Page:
Creditors consider legal action against Air Seychelles in Etihad debt saga

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DUBAI (Reuters) – Holders of around $ 70 million of distressed bankruptcy bonds issued on behalf of Air Seychelles are considering options, including law enforcement against the African carrier, sources and documents show.

The action under consideration is the latest twist in broader efforts by creditors to recover $ 1.2 billion in funds owed by Abu Dhabi’s Etihad Airways and related airlines, including Air Seychelles.

Etihad is Air Seychelles’ second largest shareholder.

Air Seychelles, which has been particularly hard hit by the coronavirus crisis, was part of a consortium including Etihad and associated airlines that borrowed $ 1.2 billion via a special purpose vehicle in 2015 and 2016.

Air Seychelles and a creditors steering committee have been engaged in restructuring talks since last July after the airline said it was struggling to honor its share of the debt, worth around $ 70 million, due to the COVID-19 outbreak.

Creditors are now considering options, including enforcement action against the carrier, sources familiar with the matter said, the latest turning point in a debt saga resulting from the collapse of Etihad’s strategy to s’ engage in global partnerships with airlines such as Air Berlin, Jet Airways and Alitalia. , which have since gone bankrupt.

Air Seychelles’ latest proposal, leaked last month in a regulatory filing by the ad hoc vehicle, EA Partners, called for more than 70% depreciation of outstanding debt, with the remaining payment guaranteed by the Seychelles government. However, this was rejected by the creditors.

“The Noteholders’ Committee has observed no urgency or seriousness in the proposals received from Air Seychelles to date,” the creditors said in a statement to EA Partners, released in a separate file last month.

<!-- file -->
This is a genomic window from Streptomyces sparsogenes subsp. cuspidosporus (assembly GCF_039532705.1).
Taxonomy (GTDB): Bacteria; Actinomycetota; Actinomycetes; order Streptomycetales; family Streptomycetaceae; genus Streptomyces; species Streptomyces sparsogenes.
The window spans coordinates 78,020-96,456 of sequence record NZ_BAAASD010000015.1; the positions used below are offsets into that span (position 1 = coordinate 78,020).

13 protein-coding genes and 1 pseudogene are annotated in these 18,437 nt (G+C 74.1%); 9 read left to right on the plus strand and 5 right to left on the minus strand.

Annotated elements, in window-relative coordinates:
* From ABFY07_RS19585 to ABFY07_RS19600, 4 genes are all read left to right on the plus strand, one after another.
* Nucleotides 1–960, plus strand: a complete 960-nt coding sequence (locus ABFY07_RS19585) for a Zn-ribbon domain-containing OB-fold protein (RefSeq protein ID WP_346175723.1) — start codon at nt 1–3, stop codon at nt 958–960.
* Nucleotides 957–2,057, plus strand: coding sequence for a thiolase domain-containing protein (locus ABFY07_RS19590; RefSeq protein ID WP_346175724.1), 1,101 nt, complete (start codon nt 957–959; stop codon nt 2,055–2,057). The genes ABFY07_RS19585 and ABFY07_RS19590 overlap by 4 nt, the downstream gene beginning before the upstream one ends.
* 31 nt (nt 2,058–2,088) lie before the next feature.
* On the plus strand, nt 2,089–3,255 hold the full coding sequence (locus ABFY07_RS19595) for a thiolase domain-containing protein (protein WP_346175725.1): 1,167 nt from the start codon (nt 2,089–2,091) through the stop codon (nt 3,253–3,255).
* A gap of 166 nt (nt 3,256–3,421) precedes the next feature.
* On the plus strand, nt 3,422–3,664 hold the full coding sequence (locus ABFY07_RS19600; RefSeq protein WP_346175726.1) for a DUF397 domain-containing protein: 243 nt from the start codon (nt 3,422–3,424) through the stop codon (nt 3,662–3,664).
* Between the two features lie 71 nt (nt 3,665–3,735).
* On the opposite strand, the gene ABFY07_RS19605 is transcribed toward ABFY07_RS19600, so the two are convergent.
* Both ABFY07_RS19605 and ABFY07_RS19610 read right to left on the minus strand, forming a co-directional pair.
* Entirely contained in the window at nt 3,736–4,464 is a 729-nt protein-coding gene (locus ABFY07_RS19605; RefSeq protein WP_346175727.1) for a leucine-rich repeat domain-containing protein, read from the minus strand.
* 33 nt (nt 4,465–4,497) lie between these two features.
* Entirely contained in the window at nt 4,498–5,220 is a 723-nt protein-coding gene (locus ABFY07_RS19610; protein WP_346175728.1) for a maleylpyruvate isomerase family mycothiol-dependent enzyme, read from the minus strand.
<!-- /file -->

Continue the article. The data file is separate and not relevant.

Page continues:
The creditor’s proposal provides for the cancellation of 20% of the debt by EA Partners, with full payment of accrued and unpaid interest. They said their proposal recognized the difficulties faced by the airline and adequately supported its recapitalization.

Air Seychelles declined to comment and the Seychelles government did not immediately respond to an email seeking comment.

CHALLENGES FOR AIRLINES

Even before the coronavirus froze most air traffic, EA Partners tickets had lost more than half of their value after several of the borrowing airlines went bankrupt.

Etihad is not legally obligated to back the bonds because the original $ 1.2 billion agreements called for each carrier to repay its own portion of the debt, according to the debt documentation reviewed by Reuters.

Etihad bought a 40% stake in Air Seychelles in 2012, investing $ 20 million and providing an additional loan of $ 25 million to help Air Seychelles meet its working capital needs and support network development.

The Seychelles government is now considering buying Etihad’s entire 40% stake in Air Seychelles at face value, one of the regulatory documents from December said. Etihad, which did not respond to a request for comment, also agreed to a 79% haircut on debt it owed to the African airline.

Etihad’s stake in another airline, Air Serbia, was also recently reduced, after the Serbian government recapitalized the airline, Air Serbia said last month.

Aviation has been one of the industries hardest hit by the COVID-19 crisis, forcing airlines to lay off staff and demand government bailouts. Etihad cut jobs and wages.

The Abu Dhabi public carrier was recording losses even before the coronavirus outbreak, but its baseline operating loss worsened to $ 758 million in the first half of last year as passenger traffic fell by almost 60% due to the pandemic.

Reporting by Davide Barbuscia; additional reporting by Omar Mohammed; Editing by Susan Fenton

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